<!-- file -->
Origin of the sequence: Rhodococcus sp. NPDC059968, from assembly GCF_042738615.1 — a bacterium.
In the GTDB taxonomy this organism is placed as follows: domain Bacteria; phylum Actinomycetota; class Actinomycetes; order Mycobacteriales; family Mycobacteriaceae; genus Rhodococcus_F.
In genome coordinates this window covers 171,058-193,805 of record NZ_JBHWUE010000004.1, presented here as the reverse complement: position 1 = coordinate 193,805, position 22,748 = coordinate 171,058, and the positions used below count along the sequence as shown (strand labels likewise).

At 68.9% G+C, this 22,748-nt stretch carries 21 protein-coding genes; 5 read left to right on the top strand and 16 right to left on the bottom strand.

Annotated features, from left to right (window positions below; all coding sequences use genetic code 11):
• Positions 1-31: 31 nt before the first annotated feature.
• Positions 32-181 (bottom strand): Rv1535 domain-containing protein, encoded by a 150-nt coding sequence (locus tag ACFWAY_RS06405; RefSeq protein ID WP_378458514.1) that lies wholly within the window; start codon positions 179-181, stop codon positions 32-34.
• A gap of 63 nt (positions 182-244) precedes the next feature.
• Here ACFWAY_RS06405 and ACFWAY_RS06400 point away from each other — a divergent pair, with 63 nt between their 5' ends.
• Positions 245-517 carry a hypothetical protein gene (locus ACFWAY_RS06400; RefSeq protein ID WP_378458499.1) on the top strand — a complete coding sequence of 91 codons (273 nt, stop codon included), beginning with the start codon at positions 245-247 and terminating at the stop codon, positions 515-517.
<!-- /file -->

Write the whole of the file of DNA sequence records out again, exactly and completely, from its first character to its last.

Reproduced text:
Origin of the sequence: Rhodococcus sp. NPDC059968, from assembly GCF_042738615.1 — a bacterium.
In the GTDB taxonomy this organism is placed as follows: domain Bacteria; phylum Actinomycetota; class Actinomycetes; order Mycobacteriales; family Mycobacteriaceae; genus Rhodococcus_F.
In genome coordinates this window covers 171,058-193,805 of record NZ_JBHWUE010000004.1, presented here as the reverse complement: position 1 = coordinate 193,805, position 22,748 = coordinate 171,058, and the positions used below count along the sequence as shown (strand labels likewise).

At 68.9% G+C, this 22,748-nt stretch carries 21 protein-coding genes; 5 read left to right on the top strand and 16 right to left on the bottom strand.

Annotated features, from left to right (window positions below; all coding sequences use genetic code 11):
• Positions 1-31: 31 nt before the first annotated feature.
• Positions 32-181 (bottom strand): Rv1535 domain-containing protein, encoded by a 150-nt coding sequence (locus tag ACFWAY_RS06405; RefSeq protein ID WP_378458514.1) that lies wholly within the window; start codon positions 179-181, stop codon positions 32-34.
• A gap of 63 nt (positions 182-244) precedes the next feature.
• Here ACFWAY_RS06405 and ACFWAY_RS06400 point away from each other — a divergent pair, with 63 nt between their 5' ends.
• Positions 245-517 carry a hypothetical protein gene (locus ACFWAY_RS06400; RefSeq protein ID WP_378458499.1) on the top strand — a complete coding sequence of 91 codons (273 nt, stop codon included), beginning with the start codon at positions 245-247 and terminating at the stop codon, positions 515-517.